Stop The Cycle

Predicting and preventing youth and family violence

Another Mass Shooting: Who Is Dangerous and Who Is Not?

Certain risk factors can come together to create a “perfect storm” of violence.

Rethink Mental Illness

Rethink Mental Illness (Photo credit: Wikipedia)

 

A picture of Loughner taken by the Pima County...

A picture of Loughner taken by the Pima County Sheriff's Office's forensic unit, which saw widespread distribution via media outlets. (Photo credit: Wikipedia)

 

James Holmes

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James Holmes (Photo credit: DonkeyHotey)

Systems that address procedures for managing violence need to improve on identifying risk for violence and taking appropriate precautions.  Forty-three of the 62 mass murderers of the last 3 decades have been young white males (Alan Singer 12/15/12, Huffington Post).  There were several recent, well publicized, multi-victim shootings in Colorado, Wisconsin, Oregon, and Connecticut, as well. We need to find ways to prevent the overwhelming number of mass murders in the last 3 decades.  This article looks at the similarities among 6 suspected and convicted mass murderers.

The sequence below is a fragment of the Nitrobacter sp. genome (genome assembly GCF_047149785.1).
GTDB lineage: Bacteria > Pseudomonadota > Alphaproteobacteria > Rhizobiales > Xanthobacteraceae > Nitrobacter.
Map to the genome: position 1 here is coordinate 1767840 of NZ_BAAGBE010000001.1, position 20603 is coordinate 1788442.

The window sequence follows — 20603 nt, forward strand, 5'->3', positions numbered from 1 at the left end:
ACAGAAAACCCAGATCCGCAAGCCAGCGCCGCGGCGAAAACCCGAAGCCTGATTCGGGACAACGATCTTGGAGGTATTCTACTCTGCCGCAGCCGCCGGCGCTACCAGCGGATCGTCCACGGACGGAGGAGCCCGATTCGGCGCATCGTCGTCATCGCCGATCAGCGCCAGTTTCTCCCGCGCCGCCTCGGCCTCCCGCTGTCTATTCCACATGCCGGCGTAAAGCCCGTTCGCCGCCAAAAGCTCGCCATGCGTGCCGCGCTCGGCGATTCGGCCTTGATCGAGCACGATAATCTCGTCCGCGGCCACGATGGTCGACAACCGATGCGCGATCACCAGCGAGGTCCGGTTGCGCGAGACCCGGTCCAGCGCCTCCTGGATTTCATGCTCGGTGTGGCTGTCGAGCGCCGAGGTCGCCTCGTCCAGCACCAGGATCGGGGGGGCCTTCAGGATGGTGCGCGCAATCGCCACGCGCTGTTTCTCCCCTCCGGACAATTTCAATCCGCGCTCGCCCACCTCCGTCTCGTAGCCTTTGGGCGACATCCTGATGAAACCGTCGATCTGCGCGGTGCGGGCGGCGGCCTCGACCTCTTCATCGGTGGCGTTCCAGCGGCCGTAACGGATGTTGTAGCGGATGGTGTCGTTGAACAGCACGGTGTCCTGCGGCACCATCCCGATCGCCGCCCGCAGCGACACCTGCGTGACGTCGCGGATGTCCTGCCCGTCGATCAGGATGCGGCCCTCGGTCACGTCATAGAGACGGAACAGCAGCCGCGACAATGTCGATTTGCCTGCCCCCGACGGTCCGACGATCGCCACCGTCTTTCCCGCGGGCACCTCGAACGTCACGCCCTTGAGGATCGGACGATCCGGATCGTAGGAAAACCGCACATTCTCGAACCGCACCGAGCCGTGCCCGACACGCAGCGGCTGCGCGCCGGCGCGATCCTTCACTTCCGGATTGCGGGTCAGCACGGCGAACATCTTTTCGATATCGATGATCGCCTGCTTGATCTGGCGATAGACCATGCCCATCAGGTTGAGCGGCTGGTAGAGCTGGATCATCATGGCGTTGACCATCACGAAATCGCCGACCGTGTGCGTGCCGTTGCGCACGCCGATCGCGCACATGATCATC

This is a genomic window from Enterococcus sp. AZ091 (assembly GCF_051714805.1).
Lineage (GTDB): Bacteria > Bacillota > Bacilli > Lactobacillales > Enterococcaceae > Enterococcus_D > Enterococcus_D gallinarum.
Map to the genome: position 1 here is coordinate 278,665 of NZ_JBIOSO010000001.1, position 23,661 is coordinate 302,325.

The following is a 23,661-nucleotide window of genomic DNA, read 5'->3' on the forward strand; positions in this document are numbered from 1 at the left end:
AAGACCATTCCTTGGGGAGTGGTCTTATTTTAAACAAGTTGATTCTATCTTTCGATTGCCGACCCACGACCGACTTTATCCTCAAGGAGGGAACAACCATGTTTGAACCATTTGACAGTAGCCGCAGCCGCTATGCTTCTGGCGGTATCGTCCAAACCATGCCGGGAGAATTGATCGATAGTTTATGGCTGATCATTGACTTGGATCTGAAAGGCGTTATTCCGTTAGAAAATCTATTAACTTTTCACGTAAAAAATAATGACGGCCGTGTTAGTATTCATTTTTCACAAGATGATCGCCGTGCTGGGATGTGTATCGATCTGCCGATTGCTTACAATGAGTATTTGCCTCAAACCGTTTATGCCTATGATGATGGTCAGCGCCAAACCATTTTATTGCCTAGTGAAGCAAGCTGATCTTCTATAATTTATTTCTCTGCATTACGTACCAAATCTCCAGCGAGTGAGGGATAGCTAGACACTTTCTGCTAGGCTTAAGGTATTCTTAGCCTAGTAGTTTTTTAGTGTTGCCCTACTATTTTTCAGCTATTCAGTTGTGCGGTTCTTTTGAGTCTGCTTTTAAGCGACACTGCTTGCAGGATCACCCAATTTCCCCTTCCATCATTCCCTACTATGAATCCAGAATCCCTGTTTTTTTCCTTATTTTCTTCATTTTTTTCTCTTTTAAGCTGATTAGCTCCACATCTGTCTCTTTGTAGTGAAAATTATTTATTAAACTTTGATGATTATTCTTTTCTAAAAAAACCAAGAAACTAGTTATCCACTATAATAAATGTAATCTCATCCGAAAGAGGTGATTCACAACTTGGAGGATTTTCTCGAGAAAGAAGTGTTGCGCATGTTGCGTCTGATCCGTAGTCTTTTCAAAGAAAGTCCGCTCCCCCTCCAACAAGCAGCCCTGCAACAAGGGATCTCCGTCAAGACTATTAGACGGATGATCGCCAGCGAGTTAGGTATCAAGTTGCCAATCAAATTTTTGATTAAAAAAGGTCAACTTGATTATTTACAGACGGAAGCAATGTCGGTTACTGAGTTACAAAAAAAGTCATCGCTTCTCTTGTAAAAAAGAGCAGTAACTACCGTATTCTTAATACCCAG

The research suggests some of the characteristics of mass murderers.  There appear to be two groups of mass murderers: 1) Psychopaths, some of whom have had severely adversive childhood experiences and 2) Psychotic individuals that are not in treatment, may be abusing substances and have experienced multiple overwhelming past and recent stresses or losses.  Recent mass shootings suggest an additional set of risk factors that can come together to create a “perfect storm” of violence. I propose that the more of these violence risk factors a person has, the more likely the person is to become violent toward others. Knowing the risk factors of young adult mass murderers, in particular, can help professionals provide effective treatment for those at risk that come to their attention before there is a tragic act. These risk factors include: belief in aggression as a means to an end, mental illness with substance abuse and without treatment, severe problems at school or at work, difficulty getting along with others, anger management problems, violent communications, and major life stressors which injure self-esteem.